In 2009, China’s officials in Beijing were losing sleep over a U.S. debt load below $10 trillion. Today it’s well beyond double that level as Trump eyes any number of spending increases ahead of the 2020 election–on the military, infrastructure, additional tax cuts, you name it. China has even greater reason now to worry about Trumpian losses as the U.S. taps the debt market ten years into a recovery.
“In such conditions, such issuance is unprecedented,” says Louis Gave of Gavekal Research. Worse still, Gave says, the U.S. population is aging as growth in Social Security, Medicare and Medicaid spending is “set to structurally rise” from 8% to 10% of gross domestic product to over 17% in the coming decades. This is not the best time, it follows, to be curtailing immigration, another top Trump priority.
Trump’s answer to the risk of surging bond yields is a compliant Fed. Two decades of pressuring the central bank to ease more and more hasn’t served Japan terribly well. Browbeating Fed Governor Jerome Powell to cut short-term rates when unemployment is 3.6% may backfire. Traders might demand higher yields to compensate them for bad Washington policies.
Trump might consider going easier on his main banker. Instead, he’s ratcheting up his China trade war. On May 10, he raised to 25% from 10% tariffs on some $200 billion of Chinese goods. Trump may soon slap taxes on all mainland goods entering the U.S., more than $500 billion annually.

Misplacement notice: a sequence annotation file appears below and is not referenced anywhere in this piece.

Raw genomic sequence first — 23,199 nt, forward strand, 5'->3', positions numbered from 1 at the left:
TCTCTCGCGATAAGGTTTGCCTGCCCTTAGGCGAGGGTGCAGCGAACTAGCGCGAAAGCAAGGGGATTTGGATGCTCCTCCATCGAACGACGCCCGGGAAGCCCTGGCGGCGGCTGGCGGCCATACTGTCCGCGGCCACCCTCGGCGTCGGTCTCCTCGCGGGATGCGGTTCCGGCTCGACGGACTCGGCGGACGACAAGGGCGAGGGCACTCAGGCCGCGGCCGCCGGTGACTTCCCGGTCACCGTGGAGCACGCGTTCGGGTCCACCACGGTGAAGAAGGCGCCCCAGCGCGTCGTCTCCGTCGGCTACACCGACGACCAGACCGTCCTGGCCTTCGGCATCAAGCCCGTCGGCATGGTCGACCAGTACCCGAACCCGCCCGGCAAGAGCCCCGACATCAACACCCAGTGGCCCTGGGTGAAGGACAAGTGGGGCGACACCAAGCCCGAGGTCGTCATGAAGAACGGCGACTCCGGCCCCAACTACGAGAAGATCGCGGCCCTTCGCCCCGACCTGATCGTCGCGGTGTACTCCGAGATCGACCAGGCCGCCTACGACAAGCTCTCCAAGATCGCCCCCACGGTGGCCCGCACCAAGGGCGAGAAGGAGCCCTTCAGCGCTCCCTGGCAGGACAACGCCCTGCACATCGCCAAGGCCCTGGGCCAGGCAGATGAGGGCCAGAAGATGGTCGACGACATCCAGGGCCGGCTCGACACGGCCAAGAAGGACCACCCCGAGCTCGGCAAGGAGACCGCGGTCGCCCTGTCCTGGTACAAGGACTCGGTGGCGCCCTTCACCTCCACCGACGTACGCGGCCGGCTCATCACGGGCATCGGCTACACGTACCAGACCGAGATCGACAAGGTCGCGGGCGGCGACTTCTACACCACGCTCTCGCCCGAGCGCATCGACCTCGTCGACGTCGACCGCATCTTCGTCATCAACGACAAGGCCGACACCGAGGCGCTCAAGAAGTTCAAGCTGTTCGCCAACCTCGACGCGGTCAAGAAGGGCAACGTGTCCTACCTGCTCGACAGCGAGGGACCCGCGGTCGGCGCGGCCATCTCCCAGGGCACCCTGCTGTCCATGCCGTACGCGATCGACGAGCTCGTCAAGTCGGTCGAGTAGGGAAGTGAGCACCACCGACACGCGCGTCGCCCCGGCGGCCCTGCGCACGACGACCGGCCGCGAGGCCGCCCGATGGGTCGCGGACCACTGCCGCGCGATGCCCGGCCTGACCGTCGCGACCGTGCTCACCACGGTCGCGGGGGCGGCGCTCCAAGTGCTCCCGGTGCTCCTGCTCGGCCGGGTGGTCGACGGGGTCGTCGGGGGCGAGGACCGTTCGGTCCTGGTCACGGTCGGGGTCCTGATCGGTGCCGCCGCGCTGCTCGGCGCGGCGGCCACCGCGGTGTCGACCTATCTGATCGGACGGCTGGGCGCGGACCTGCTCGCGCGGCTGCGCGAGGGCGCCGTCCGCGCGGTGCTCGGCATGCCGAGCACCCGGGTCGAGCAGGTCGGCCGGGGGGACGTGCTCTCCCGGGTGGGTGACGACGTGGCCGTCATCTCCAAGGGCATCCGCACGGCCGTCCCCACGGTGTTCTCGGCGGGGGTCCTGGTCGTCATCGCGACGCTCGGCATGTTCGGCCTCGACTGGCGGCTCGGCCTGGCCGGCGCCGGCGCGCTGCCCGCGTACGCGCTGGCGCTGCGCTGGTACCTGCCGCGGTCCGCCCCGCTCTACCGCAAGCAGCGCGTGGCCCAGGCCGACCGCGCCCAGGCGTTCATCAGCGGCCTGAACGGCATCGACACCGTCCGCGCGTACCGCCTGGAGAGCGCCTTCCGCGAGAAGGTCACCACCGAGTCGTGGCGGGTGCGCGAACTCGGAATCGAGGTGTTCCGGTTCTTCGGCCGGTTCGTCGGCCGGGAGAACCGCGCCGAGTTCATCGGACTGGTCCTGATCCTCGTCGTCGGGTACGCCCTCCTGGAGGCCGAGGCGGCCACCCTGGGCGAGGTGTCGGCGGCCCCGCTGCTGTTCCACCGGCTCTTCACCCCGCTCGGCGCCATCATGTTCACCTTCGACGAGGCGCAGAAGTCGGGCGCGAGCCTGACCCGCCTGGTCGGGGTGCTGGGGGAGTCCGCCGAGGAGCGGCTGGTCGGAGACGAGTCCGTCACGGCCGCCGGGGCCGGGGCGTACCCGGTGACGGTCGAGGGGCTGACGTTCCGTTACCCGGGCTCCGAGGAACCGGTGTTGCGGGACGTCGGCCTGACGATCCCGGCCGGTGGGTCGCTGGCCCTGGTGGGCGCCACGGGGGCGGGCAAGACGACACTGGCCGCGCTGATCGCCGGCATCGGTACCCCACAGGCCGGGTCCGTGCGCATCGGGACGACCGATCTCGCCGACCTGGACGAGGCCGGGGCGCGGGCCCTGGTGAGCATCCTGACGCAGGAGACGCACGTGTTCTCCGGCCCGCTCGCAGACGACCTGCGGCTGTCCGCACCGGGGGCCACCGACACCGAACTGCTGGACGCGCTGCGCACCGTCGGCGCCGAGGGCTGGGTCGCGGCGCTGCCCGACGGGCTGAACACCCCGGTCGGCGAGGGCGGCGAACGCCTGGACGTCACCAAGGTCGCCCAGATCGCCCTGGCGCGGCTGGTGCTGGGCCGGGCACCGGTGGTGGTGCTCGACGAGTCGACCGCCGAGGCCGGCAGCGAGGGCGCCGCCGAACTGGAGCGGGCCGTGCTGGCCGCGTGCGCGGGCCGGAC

Just ten days ago, markets were buzzing about a bilateral U.S.-China trade deal. Now the chatter concerns how Beijing might retaliate to Trump’s actions. That includes talk of what traders call the “nuclear option” of dumping Treasurys. It would be a pyrrhic victory, at best. Any jump in U.S. rates might reduce American consumers’ demand for Chinese goods.
“Beijing’s need for economic resilience,” says Michael Hirson of Eurasia Group, “means that some forms of retaliation–such as uncontrolled currency depreciation or selling U.S. Treasurys, which threaten blowback to China’s economy–are likely off the table for now.”
But the option gives Xi a powerful bargaining chip. A highly dangerous one, too, as the events of June 1997 demonstrate. Then Japanese Prime Minister Ryutaro Hashimoto was giving a rather dry speech in New York on Tokyo-Washington relations. Until he admitted that “several times in the past, we have been tempted to sell large lots of U.S. Treasurys” to make a political point. One such moment was during heated auto negotiations a few years earlier. Markets tanked everywhere.
Since then, U.S. government debt has only grown in scale and supremacy. Any risk-off shift sends punters scurrying into Treasurys, even if it’s Trump’s White House that is unnerving markets. Europe’s multiyear debt travails undermine its utility as a safe haven. While the yen often gets a bid in times of global trouble, Japanese government bonds are becoming less liquid as the central bank hoards them.
That leaves Treasurys, for better or worse, at the center of an increasingly uncertain world order. And it leaves China simultaneously with immense leverage over Trump’s America and immense exposure to its policy chaos. If Xi’s government wanted to get Trump’s attention, making a loud point about not financing his excesses fits the bill nicely.